Boris Mikhailov, born in Ukraine made his series At Dusk in his hometown of Kharkov following the collapse of the USSR, using twilight to "record a society in transition and to evoke childhood memories" [V&A, 2012]. The monochrome photographs tinted blue refer to the 'blue hour' of twilight. The artist had been developing "a visual cosmos" since 1960s when photography was controlled by strict rules, which Mikhailov turned away from and focused on the private and the personal (Barbara Gross galerie, 2007).
Overlapping motifs and leading multifaceted interpretations, Mikhailov hung social issues and living situations are disguised. The montage of images of opposing meanings reveal "contradictions and ambivalences in Russia in general" with layered "motifs featuring shots of surfaces that have been exploded or are crumbling is symptomatic for the collapse of Soviet society" (Barbara Gross galerie, 2007).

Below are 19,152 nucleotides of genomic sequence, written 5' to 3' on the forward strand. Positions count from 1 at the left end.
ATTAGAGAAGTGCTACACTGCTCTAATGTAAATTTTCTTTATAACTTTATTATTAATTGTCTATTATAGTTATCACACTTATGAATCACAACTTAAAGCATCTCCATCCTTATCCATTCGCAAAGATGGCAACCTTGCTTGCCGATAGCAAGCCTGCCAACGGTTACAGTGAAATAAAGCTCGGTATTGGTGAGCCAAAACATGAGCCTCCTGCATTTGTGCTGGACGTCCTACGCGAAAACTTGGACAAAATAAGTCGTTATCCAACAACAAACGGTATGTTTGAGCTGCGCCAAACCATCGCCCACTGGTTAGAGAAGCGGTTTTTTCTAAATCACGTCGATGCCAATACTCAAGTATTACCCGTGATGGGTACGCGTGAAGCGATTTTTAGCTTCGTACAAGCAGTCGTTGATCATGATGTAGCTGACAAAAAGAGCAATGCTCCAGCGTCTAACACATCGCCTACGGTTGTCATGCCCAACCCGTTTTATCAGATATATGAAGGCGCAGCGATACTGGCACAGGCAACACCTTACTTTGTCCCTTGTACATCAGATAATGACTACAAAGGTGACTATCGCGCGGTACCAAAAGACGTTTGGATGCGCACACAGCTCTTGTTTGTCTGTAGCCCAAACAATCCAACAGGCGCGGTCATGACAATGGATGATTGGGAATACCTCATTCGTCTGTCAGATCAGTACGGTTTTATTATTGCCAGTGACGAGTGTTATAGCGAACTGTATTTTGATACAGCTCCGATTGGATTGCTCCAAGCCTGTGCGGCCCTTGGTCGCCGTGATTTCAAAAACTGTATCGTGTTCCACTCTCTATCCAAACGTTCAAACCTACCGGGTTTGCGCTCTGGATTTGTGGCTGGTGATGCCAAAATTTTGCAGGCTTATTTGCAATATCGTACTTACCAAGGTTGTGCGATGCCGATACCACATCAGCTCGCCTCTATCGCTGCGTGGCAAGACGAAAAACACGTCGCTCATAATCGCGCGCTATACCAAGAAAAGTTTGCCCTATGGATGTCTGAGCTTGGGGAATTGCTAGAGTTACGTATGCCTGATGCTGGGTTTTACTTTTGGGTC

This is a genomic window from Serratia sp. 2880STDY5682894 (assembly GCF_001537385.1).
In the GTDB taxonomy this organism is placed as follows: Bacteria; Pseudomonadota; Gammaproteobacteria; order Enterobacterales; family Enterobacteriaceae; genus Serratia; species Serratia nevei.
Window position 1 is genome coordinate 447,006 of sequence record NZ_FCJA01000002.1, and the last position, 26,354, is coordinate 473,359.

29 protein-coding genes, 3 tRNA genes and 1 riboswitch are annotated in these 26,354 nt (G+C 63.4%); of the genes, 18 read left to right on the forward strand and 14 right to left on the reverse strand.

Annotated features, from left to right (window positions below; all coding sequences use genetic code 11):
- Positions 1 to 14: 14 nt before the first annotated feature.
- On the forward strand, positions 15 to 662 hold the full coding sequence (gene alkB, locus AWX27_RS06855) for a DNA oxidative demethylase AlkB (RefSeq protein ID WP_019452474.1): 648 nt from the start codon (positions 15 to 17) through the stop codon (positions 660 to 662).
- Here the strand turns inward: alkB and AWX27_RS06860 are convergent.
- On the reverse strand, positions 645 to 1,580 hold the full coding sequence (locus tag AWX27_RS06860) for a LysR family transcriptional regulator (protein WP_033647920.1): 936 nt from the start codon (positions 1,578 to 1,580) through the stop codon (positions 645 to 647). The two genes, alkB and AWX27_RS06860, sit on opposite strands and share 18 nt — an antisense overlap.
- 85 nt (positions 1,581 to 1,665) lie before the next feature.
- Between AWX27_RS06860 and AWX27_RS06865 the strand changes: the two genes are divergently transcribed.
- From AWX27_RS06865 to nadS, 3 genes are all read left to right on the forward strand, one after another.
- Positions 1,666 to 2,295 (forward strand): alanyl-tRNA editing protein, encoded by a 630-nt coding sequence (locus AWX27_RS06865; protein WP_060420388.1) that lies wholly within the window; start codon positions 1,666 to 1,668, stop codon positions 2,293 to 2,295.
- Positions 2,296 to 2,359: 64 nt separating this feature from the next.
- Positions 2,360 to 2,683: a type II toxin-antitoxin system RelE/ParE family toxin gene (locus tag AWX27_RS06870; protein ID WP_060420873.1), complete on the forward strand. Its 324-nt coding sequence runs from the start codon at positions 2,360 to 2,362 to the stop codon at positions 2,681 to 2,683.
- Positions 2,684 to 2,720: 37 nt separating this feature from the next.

Looking back, Mikhailov notes that it was a period of "hidden meanings and coded messages in all genres... Given the scarcity of real news, everyone was on the lookout for the smallest piece of new information, hoping to uncover a secret or read between the lines. Encryption was the only way to explore forbidden subjects such as politics, religion, nudity" (Mikhailov, in Fredrickson, 2008).
Fredrickson, Lori (2008) Boris Mikhailov's Dual Reality [Online]
V&A  Photographs by Boris Mikhailov. [Online]